On this 4th section of Le Puy Route, the Camino goes from beautiful Cahors to charming Lectoure and crosses both the Lot and Garonne Valleys. The green rounded hills of the area, added to a rich historical heritage, make this leg of the Camino a beautiful walking holiday for anybody seeking both natural and cultural sites. And with numerous medieval buildings at almost every stopover, the region has plenty to offer to modern pilgrims!
This trip createstonne(s) of CO2, we offset it for free
Montcuq is an essential stopping point on the Le Puy Camino, here you will find a rich historical and built heritage. The Tower of Montcuq is a must visit for views over the town and surrounding countryside. Built at the beginning of the 13th century for the Counts of Toulouse the town developed around it. Taken by the English in the Hundred Years War the town was left in ruins, and the re-building of the town gives it the look it has today with many half timbered houses. Be sure to visit the church of Saint-Hilaire with its group of stained-glass windows in vibrant colours tracing the lives of Christ and Saint-Hilaire. The church of Saint-Privat is also worthy of a visit to see its remarkable stained-glass window depicting the 1914-1918 war.
UNESCO World Heritage Site - Moissac Abbey
The architecture of the Moissac Abbey is a masterpiece of Romanesque art. The most famous parts being the door on the south entrance to the Church of Saint-Pierre and the Abbey’s cloister. The door dates from the 12th Century and has a finely sculpted tympanum depicting Christ in Majesty and the Apocalypse according to St. John. The prestigious cloister has 76 superb sculpted capitals, dating from the late 11th century that are adorned with narrative scenes about the lives of the saints and biblical scenes. A real gem for lovers of religious art to admire! Adding to the charm and serenity of the whole place is a large cedar tree that is over 200 years old. If you are lucky enough to be passing by in the Summer months you may get an opportunity to experience one of the many classical music concerts that take place.
Perhaps unassuming as you approach the town, as it looks similar to others you have passed through with its stone buildings and wooden shuttered windows, but once into the centre of town it reveals a sense of history and surprise! Here you will find Gallo-Roman archaeology from the 2nd and 3rd Century, the ancient Fountain of Diana that was restored in the 13th Century as well as the crowning jewel of the town the Cathedral of St. Gervais and St. Protais. The surprise then comes when you discover than since the 1950’s Lecoutre has been known for its Melon growing! The climate and limestone-clay soil in the area is particularly suited to the production of melons. Sample the melon with local ham or even as a sorbet! If you are lucky enough to be passing by on August 15th you will get to experience their annual Melon Festival!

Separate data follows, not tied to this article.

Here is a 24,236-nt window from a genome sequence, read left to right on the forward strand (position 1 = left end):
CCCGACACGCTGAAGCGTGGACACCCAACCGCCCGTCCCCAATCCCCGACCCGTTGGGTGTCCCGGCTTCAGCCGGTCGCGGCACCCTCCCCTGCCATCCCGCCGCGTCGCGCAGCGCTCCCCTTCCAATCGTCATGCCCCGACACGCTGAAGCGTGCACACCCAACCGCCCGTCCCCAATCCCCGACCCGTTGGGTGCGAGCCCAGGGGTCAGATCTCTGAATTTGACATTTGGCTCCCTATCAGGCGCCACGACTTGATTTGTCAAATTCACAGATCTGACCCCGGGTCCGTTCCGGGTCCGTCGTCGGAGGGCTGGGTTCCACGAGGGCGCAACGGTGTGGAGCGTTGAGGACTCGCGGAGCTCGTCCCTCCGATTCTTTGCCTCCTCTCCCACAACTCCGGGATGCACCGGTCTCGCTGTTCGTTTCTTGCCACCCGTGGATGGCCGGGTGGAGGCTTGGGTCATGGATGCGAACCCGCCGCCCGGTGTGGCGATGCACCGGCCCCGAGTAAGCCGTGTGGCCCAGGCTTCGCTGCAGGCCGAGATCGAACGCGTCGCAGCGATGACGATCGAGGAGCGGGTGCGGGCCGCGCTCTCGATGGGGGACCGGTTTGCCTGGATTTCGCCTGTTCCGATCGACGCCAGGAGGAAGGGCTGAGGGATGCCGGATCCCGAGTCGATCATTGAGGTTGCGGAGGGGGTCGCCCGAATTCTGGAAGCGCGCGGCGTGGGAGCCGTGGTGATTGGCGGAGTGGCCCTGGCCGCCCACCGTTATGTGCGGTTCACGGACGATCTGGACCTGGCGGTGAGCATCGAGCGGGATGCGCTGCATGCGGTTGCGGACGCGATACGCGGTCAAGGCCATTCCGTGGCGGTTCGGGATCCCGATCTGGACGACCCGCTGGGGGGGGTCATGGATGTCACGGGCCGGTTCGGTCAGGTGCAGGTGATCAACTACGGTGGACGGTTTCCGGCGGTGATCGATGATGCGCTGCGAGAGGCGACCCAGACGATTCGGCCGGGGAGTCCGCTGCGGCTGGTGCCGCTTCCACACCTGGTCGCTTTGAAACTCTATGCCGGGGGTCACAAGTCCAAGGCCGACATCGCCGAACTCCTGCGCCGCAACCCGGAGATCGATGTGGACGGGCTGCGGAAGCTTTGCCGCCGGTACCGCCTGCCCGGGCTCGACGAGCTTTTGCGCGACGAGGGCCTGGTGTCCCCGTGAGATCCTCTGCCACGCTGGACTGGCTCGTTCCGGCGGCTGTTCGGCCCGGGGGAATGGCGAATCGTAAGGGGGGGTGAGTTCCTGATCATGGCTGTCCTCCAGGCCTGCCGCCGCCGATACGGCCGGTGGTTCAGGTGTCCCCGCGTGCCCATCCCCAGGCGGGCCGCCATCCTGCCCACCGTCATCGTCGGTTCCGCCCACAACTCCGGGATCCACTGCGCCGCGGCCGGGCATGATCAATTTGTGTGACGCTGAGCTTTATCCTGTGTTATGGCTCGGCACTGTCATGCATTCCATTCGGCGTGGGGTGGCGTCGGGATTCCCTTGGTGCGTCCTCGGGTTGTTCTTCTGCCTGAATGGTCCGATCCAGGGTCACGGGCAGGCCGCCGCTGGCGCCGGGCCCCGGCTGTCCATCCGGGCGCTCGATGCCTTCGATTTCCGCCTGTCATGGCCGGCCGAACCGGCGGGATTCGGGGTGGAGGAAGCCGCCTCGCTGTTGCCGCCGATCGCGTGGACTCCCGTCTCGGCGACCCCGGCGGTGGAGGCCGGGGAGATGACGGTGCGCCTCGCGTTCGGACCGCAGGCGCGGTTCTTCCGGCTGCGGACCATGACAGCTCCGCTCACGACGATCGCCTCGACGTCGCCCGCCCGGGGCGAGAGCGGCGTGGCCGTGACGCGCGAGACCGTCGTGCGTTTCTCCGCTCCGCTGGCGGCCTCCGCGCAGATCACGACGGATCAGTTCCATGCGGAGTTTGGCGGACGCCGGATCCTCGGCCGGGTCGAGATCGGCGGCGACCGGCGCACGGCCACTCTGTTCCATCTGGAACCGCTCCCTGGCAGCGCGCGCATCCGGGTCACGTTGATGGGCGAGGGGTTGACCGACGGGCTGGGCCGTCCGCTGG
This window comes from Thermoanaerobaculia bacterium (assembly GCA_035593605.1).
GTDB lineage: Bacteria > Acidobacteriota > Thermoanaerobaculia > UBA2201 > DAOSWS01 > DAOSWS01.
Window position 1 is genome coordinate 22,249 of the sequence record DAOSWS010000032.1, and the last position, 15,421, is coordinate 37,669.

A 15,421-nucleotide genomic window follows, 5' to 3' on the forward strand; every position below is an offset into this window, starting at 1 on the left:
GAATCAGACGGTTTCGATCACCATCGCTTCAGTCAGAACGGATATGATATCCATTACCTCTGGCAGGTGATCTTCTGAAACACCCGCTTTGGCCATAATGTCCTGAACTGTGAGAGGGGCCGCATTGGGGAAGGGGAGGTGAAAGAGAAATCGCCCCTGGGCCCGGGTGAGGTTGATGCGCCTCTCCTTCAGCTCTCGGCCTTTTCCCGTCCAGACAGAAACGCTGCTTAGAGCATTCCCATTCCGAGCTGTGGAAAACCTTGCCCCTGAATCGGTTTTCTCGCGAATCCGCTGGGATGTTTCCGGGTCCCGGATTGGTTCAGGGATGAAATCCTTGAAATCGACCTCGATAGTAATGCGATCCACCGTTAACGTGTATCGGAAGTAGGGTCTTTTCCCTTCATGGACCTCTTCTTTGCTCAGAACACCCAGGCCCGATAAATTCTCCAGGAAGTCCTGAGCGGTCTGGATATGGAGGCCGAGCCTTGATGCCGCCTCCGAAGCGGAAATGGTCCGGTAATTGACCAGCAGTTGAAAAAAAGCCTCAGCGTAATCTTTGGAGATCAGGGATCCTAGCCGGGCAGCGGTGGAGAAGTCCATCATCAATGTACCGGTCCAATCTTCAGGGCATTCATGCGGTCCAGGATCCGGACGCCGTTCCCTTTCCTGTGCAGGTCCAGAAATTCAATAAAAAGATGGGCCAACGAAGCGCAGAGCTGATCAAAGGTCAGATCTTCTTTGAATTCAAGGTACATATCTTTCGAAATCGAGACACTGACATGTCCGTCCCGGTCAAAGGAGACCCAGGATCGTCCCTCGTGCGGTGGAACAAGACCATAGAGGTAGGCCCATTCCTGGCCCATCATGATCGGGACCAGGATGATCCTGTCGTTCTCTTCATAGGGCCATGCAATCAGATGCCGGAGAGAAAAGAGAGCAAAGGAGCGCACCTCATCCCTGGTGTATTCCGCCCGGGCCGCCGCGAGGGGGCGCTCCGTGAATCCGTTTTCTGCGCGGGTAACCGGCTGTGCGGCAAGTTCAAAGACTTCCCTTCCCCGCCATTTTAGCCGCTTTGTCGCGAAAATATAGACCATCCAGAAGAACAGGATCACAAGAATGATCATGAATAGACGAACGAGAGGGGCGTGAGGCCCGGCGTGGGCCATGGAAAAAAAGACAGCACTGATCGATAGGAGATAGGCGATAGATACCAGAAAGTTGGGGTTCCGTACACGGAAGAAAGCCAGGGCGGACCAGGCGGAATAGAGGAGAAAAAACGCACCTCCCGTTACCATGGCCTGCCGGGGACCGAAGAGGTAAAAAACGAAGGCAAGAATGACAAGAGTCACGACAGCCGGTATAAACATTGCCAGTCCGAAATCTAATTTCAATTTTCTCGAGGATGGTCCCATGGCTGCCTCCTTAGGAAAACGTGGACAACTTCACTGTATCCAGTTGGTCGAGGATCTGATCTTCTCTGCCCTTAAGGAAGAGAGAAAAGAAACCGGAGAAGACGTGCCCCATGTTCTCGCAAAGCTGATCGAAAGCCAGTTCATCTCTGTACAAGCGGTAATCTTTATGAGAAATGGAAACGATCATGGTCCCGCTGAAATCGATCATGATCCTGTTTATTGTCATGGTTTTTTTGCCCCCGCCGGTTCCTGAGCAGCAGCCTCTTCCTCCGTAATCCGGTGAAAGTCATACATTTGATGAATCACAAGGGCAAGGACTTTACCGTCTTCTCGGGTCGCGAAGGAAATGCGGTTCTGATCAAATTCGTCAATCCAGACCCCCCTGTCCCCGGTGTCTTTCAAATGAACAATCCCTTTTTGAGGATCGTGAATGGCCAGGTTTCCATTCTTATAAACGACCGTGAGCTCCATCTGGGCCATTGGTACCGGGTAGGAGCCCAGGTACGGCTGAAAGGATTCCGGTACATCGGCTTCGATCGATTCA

Cahors to Lectoure
Le Puy Camino
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Surrounded by a theatre of natural steep cliffs, Cahors is located on the shores of the Lot river. We recommend wandering around the old city as, at every corner, history hits visitors: the Valentré Bridge, Saint-Etienne Cathedral, medieval houses, carved doors of the seventeenth century, neo-classical buildings … This small-size city is one of the prettiest in the whole Le Puy route!
Day 2 31.1km
We first climb up stone steps to Pech d’Angely from where we take a last look at Cahors down in the Valley before continuing through the Causses, a limestone plateau. We will then pass through Labastide-Marnhac and Lhospitalet before reaching the charming village of Lascabanes and its flower-decorated houses. Then, we continue the walk to Montcuq.
Day 3 14.2km
The route we follow today goes up and down all the way to Lauzerte. We start seeing less woodland and more undulated farmland and cultivated fields, until the beautiful village of Lauzerte, with an ancient raised dovecote and Saint-Sernin church.
Day 4 24.5km
One of the easiest days, as there is no particular difficulty regarding the terrain itself. We walk through the quiet countryside, between crop fields, woodland and vines. We finish this stage in Moissac, home to UNESCO World Heritage Saint-Pierre abbey.
Day 5 20.6km
The Camino follows the water all day long as we first start walking on towpaths along the Tarn river until the Lock of Espagnolette. We then continue towards the villages of Boudou and Malause, before being back on ancient towpaths, this time along the Canal of Golfech. The last effort of the day, to climb up the street when we enter Auvillar, is rewarded by the picturesque cobblestone plaza, with its ancient circular open hall and arcades.
Day 6 32.4km
Today we leave Le Lot region to enter Le Gers and its rich agricultural lands. The walk also passes through charming villages such as Flamarens or Miradoux before ending in Lectoure, an old fortified town with an impressive cathedral.
After breakfast, we bid you farewell.
How to Get There
This section of the Camino goes from Cahors to Lectoure.
To get to the start of this Camino, the closest airports are Rodez or Toulouse.
From the end of this walk, the closest airport is Toulouse.
We can organise airport transfers for you to get you from the airport to your first accommodation, and back to the airport at the end of your pilgrimage.
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